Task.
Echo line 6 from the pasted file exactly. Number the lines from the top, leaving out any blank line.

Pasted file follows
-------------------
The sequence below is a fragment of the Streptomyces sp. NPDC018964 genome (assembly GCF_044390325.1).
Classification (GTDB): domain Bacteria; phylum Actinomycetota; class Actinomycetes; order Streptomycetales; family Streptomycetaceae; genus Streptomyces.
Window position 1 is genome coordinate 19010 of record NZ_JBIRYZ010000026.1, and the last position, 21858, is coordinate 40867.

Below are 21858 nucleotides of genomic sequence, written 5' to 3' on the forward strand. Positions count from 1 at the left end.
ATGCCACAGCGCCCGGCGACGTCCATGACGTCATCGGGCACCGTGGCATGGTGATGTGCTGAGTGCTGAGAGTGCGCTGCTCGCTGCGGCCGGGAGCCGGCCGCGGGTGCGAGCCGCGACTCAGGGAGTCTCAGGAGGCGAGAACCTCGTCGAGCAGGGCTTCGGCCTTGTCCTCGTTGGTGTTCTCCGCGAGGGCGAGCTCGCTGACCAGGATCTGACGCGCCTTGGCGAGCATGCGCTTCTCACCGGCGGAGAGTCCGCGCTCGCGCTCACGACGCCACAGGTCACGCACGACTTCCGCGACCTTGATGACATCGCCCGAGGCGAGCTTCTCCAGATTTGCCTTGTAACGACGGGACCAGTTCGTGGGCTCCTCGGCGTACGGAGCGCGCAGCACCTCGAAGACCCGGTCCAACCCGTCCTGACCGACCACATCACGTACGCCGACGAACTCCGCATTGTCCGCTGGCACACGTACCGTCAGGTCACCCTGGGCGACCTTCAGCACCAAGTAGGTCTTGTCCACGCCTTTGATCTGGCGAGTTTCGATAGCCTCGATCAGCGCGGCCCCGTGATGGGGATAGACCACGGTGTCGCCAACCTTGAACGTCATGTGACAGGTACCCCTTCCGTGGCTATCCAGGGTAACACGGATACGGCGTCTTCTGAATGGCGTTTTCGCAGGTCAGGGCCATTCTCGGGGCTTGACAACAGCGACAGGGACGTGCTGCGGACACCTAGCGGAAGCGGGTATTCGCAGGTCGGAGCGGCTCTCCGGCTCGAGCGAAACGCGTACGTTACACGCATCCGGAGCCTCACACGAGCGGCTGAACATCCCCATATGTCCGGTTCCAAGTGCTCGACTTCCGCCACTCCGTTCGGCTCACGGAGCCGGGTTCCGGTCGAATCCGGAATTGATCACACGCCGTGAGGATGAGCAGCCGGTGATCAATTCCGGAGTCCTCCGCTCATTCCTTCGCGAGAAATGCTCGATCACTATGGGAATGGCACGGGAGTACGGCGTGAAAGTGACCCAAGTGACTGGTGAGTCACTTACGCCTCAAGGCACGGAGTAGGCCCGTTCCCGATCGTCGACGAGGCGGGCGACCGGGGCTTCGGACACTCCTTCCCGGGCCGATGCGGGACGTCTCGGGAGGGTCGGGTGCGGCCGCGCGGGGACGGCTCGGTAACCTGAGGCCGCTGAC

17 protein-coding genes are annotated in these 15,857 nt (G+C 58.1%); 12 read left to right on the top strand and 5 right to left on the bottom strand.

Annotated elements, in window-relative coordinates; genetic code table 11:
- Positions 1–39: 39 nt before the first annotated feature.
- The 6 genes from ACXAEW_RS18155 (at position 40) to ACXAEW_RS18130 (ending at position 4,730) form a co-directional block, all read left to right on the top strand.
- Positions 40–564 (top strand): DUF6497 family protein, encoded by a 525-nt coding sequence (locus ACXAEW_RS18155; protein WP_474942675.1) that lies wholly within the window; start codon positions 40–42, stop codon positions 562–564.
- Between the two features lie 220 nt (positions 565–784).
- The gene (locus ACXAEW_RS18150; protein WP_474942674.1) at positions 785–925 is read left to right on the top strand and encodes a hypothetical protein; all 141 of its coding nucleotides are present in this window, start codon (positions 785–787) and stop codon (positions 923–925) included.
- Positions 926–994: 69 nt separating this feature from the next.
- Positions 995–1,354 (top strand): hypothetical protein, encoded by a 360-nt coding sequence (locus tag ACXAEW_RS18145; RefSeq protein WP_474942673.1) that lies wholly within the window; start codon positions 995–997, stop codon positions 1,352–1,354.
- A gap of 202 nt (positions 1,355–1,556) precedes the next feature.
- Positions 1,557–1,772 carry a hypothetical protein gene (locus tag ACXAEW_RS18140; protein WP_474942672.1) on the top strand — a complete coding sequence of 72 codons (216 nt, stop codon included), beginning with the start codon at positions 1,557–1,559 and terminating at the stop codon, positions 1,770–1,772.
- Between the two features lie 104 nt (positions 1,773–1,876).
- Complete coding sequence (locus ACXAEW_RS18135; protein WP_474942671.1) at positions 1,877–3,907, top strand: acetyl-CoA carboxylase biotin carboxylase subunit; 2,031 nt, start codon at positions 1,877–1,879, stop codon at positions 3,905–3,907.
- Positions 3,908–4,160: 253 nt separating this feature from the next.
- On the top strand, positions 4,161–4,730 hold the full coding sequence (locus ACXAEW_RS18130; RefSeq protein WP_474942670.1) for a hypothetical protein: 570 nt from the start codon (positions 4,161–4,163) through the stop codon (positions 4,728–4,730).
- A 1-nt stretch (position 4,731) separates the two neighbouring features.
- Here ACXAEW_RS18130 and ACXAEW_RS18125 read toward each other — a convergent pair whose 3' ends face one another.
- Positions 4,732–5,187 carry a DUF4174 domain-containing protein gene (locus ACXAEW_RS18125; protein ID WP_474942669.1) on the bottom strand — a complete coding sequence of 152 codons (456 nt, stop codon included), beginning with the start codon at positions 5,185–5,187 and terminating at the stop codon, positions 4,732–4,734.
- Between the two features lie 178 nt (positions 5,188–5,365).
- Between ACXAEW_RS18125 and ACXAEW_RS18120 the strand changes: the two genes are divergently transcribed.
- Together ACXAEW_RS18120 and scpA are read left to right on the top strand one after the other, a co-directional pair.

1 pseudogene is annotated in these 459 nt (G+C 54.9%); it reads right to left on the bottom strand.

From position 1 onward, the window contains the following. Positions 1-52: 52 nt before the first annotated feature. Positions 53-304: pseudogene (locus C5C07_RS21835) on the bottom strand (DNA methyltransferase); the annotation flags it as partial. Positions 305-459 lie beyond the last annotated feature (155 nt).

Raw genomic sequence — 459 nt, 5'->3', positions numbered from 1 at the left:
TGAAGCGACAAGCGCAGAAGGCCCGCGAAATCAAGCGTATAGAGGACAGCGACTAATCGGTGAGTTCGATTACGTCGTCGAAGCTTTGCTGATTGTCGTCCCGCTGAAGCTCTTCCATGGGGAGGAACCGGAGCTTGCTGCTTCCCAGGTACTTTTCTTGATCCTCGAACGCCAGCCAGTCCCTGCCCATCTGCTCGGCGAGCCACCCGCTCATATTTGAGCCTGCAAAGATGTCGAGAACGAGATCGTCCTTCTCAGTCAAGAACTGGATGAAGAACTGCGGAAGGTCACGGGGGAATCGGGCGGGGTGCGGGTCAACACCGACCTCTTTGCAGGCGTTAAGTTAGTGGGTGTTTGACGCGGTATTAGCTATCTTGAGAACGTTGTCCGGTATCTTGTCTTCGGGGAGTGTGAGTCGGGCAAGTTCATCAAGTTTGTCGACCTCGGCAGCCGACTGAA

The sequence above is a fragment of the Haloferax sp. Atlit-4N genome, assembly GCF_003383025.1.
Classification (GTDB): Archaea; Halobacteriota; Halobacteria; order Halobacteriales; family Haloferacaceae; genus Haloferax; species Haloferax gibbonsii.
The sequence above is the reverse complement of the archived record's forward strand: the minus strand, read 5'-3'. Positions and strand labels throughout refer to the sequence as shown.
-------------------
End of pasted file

17 protein-coding genes are annotated in these 15,857 nt (G+C 58.1%); 12 read left to right on the top strand and 5 right to left on the bottom strand.